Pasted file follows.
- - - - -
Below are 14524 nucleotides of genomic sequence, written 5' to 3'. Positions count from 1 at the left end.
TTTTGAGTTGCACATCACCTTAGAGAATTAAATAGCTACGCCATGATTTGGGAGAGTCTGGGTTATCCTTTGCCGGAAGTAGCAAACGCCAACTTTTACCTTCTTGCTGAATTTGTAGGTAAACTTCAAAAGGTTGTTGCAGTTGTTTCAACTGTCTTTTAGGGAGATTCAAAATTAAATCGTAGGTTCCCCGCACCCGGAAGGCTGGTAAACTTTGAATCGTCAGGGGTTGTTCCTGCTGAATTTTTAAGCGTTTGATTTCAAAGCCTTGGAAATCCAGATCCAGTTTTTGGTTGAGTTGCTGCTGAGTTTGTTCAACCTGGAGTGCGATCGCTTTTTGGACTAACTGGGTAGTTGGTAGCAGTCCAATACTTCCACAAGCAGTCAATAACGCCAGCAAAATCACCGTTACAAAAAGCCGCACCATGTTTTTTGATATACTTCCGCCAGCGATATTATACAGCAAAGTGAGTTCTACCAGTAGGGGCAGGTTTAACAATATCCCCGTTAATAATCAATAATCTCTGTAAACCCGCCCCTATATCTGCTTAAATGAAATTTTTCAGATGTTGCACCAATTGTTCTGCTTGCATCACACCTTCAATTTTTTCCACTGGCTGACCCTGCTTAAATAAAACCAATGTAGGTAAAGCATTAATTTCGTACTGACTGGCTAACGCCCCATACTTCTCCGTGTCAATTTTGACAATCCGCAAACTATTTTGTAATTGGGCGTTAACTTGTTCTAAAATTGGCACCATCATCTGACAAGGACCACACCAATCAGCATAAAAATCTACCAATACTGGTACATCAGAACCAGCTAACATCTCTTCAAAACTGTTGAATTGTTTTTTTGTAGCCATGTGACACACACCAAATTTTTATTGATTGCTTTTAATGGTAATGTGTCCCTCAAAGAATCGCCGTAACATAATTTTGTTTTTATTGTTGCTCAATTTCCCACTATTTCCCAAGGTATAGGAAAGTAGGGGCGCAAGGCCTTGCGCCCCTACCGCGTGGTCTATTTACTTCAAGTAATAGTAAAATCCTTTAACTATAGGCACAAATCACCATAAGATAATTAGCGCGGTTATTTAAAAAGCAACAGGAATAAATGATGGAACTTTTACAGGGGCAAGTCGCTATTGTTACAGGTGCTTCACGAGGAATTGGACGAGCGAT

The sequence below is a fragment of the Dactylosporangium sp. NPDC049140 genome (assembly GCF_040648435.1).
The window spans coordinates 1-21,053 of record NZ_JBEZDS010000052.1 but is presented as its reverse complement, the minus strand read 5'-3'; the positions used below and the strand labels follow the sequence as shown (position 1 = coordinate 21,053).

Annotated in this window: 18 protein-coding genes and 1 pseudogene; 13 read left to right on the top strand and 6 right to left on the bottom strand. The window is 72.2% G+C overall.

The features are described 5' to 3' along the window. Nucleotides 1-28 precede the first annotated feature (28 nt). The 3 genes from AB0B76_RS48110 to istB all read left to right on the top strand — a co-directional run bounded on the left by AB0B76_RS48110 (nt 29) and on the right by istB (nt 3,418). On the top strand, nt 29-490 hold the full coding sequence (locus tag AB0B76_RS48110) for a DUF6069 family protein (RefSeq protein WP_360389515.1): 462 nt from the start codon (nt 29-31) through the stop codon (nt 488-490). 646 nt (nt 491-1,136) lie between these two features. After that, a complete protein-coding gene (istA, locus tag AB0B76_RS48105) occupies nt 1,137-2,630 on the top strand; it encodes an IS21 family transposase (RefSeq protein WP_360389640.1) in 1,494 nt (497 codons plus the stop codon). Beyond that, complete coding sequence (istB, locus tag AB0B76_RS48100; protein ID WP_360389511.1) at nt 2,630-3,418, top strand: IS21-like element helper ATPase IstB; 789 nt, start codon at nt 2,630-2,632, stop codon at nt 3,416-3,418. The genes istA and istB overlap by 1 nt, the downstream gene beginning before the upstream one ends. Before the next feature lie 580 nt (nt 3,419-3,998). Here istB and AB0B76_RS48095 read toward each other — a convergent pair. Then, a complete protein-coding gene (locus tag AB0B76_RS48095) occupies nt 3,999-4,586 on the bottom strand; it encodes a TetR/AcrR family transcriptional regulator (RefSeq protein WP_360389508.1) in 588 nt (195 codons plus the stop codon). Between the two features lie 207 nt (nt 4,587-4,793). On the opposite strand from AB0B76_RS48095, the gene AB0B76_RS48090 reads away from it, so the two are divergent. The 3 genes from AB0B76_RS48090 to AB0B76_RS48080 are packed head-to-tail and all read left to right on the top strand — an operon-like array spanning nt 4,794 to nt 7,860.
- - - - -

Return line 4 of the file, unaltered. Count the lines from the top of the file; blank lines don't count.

The window spans coordinates 1-21,053 of record NZ_JBEZDS010000052.1 but is presented as its reverse complement, the minus strand read 5'-3'; the positions used below and the strand labels follow the sequence as shown (position 1 = coordinate 21,053).